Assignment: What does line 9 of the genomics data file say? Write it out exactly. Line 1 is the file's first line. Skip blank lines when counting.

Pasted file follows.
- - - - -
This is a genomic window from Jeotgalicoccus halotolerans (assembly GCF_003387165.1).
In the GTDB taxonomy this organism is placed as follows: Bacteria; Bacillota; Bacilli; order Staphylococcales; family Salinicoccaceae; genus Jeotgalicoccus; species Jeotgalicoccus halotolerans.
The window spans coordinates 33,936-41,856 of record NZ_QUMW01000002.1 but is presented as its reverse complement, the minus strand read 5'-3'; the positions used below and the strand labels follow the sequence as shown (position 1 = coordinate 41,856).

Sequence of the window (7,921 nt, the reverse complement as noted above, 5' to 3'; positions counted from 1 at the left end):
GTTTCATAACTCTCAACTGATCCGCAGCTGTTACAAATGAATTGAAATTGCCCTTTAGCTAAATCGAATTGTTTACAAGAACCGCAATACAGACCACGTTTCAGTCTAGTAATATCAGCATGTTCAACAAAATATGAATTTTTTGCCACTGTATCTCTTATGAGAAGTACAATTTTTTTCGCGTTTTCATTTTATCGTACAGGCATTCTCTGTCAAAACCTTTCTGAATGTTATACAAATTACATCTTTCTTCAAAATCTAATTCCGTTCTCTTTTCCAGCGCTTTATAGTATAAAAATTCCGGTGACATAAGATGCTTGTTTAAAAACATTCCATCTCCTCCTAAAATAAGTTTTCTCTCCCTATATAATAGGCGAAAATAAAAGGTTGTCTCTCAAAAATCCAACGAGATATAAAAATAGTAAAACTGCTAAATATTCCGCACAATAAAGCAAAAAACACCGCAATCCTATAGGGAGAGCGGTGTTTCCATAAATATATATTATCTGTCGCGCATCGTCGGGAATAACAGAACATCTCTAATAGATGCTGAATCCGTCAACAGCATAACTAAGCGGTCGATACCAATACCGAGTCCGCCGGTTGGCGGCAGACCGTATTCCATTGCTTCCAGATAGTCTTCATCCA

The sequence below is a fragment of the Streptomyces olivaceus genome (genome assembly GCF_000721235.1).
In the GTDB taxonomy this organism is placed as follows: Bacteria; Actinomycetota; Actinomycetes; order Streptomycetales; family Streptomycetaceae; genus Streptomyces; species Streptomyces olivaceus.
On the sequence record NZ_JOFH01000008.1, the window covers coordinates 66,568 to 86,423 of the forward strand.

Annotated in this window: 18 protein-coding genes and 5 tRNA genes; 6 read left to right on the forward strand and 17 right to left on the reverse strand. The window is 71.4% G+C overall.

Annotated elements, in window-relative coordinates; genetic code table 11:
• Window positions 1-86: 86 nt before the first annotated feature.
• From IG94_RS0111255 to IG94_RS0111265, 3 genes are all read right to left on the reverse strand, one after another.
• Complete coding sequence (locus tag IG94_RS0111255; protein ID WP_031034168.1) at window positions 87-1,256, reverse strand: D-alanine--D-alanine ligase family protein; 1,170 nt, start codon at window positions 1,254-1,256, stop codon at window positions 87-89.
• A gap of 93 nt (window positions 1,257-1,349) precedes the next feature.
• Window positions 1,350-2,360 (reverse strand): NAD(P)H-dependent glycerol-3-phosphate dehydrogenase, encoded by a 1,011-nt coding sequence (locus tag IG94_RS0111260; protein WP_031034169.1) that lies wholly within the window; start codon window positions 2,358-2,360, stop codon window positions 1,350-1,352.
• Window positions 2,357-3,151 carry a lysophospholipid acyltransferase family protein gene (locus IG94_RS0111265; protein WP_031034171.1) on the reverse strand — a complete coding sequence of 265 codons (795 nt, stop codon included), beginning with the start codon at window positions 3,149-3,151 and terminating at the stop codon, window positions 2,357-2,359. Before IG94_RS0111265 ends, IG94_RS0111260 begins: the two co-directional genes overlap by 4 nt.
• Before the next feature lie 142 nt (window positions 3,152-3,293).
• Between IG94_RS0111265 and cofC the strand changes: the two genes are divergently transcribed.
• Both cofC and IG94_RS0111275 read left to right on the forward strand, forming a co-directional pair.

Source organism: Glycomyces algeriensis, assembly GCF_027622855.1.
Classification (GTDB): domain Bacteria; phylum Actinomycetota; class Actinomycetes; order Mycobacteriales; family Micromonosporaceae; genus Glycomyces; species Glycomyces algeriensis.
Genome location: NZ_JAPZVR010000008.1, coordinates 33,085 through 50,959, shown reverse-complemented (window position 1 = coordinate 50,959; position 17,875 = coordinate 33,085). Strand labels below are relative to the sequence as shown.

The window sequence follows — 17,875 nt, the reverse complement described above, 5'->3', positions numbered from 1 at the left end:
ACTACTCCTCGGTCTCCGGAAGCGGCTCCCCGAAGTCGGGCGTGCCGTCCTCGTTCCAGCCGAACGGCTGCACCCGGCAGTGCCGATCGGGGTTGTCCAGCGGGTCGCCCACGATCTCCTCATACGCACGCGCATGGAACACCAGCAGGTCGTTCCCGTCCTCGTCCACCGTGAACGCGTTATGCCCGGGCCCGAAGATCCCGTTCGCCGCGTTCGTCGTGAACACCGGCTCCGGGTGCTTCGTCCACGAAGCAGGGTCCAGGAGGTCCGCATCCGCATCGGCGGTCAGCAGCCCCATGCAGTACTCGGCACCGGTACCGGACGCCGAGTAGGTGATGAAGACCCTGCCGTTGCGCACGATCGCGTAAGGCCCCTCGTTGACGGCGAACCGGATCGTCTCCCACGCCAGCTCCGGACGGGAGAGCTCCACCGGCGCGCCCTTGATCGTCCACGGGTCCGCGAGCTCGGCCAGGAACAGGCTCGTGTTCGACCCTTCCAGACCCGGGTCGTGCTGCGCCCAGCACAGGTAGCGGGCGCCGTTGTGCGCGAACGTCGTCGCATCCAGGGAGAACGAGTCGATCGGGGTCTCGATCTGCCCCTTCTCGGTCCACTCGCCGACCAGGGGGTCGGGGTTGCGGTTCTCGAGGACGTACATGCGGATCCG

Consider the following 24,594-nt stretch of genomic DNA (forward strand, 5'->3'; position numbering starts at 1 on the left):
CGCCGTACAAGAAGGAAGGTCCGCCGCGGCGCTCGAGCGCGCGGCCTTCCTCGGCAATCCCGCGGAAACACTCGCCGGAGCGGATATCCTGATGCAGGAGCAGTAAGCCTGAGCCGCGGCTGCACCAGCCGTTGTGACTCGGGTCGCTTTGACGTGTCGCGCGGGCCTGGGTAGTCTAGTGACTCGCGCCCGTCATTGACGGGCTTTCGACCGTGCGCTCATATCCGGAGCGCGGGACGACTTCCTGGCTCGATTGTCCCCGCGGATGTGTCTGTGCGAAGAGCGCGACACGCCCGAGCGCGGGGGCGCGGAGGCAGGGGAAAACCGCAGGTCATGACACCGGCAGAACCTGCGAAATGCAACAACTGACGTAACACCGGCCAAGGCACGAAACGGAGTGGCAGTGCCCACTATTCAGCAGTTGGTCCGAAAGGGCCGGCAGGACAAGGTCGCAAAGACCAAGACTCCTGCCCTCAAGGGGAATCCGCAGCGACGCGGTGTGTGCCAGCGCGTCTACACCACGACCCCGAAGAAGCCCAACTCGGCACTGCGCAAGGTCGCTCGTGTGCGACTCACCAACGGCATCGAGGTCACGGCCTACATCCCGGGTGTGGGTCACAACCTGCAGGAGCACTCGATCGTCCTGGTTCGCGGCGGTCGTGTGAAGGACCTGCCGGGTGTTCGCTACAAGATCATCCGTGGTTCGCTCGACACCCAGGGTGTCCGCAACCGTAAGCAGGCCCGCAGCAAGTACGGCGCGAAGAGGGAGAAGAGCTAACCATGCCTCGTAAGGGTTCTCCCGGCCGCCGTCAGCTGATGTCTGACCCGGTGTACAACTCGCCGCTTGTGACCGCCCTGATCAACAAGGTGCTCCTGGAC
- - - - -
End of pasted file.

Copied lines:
Annotated in this window: 18 protein-coding genes and 5 tRNA genes; 6 read left to right on the forward strand and 17 right to left on the reverse strand. The window is 71.4% G+C overall.